For Online E-newspaper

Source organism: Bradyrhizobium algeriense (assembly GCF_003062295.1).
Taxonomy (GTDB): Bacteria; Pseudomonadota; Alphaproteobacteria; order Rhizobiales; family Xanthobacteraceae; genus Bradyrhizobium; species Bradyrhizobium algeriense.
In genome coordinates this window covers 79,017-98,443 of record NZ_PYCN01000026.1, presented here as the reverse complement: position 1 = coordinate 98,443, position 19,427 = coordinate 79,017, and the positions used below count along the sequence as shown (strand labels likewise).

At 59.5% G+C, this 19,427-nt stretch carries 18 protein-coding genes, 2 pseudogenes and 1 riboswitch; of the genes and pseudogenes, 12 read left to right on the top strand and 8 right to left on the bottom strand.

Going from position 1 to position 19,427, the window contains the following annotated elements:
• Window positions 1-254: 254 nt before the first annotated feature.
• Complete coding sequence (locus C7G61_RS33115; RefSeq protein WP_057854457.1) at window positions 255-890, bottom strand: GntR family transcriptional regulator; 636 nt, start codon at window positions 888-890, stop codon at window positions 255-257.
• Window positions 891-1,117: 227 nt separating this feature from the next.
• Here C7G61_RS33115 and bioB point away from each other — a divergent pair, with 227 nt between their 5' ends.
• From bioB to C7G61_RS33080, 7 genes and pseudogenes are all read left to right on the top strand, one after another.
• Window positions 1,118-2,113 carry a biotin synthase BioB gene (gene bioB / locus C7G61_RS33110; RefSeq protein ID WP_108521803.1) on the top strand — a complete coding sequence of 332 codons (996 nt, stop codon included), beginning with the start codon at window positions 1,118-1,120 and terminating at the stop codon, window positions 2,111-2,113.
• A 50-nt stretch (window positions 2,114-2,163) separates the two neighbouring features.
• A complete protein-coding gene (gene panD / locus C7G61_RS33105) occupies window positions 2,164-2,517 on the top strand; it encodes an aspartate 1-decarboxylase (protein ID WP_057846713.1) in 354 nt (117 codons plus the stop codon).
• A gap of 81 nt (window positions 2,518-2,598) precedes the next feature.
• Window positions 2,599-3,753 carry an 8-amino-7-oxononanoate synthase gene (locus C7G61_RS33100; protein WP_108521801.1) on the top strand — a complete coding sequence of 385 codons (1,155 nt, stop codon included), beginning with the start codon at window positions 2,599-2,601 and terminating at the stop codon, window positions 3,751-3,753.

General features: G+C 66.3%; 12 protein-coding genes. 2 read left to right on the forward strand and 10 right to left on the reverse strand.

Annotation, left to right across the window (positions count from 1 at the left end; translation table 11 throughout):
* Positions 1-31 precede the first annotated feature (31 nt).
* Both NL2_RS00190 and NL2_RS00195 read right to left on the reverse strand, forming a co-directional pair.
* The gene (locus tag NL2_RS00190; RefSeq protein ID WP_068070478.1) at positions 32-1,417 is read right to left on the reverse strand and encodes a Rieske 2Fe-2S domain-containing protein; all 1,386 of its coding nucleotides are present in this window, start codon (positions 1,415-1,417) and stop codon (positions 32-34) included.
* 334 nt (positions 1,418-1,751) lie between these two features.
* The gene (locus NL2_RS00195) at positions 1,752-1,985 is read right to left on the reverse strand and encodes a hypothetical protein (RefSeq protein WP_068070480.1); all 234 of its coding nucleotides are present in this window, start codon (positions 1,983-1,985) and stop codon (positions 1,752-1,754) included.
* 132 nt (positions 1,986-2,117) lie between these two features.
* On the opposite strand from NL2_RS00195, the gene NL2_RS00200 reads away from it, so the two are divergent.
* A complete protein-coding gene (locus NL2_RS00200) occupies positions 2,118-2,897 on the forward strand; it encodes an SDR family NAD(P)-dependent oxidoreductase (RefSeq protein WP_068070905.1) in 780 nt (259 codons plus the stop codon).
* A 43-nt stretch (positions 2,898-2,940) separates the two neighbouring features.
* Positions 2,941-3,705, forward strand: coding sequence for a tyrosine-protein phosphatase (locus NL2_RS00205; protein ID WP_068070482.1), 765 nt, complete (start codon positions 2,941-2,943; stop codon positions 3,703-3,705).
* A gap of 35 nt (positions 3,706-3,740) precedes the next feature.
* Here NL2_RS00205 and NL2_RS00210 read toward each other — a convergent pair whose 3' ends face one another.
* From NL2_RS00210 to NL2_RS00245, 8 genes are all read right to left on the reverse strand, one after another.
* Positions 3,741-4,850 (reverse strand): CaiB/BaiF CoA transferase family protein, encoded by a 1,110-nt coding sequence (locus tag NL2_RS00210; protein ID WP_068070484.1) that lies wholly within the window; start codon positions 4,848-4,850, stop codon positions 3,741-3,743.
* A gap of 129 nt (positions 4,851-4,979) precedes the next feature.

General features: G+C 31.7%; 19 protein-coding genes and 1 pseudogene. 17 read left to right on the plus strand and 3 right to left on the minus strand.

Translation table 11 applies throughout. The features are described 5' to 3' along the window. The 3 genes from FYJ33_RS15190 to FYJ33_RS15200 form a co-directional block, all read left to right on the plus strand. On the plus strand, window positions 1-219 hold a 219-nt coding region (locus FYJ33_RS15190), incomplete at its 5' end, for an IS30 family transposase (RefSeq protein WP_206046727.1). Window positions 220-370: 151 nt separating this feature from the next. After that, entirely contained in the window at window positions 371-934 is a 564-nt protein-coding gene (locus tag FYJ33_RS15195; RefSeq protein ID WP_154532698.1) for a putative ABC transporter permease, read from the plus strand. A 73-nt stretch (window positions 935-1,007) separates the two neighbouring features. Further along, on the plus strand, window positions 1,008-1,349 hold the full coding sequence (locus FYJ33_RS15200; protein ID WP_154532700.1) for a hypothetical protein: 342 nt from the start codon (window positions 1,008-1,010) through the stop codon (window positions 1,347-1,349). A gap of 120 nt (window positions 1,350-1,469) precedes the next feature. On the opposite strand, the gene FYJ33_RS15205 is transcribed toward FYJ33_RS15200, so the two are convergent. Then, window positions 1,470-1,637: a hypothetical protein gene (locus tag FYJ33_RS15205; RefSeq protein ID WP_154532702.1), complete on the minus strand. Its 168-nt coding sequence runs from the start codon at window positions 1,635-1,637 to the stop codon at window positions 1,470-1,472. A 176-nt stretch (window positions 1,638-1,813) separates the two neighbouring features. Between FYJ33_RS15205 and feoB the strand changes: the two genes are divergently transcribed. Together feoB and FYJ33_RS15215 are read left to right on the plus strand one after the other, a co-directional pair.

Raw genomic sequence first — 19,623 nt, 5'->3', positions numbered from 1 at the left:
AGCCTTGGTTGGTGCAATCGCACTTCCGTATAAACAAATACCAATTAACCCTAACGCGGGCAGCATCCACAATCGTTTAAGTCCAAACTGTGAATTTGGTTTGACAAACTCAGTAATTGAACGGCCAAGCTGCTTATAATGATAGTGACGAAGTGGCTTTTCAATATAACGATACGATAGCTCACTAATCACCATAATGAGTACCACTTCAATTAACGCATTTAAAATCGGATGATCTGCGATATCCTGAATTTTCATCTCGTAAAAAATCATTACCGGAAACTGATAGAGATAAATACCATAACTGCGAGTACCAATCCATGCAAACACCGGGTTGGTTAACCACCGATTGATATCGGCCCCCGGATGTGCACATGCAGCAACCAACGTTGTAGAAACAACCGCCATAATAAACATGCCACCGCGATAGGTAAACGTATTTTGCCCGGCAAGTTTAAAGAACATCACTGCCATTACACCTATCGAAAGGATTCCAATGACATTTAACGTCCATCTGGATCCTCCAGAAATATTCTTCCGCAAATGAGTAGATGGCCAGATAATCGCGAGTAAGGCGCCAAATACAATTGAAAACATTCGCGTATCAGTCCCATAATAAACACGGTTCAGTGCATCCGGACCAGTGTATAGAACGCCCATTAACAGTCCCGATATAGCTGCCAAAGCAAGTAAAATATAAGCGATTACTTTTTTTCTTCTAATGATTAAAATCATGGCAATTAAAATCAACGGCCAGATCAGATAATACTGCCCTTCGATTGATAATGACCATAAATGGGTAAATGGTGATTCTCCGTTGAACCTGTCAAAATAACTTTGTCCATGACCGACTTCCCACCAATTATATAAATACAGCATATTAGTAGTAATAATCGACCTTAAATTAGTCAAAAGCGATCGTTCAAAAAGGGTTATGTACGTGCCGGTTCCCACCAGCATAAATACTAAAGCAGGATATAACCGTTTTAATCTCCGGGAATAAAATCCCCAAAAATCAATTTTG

The East African : Sep 12th 2015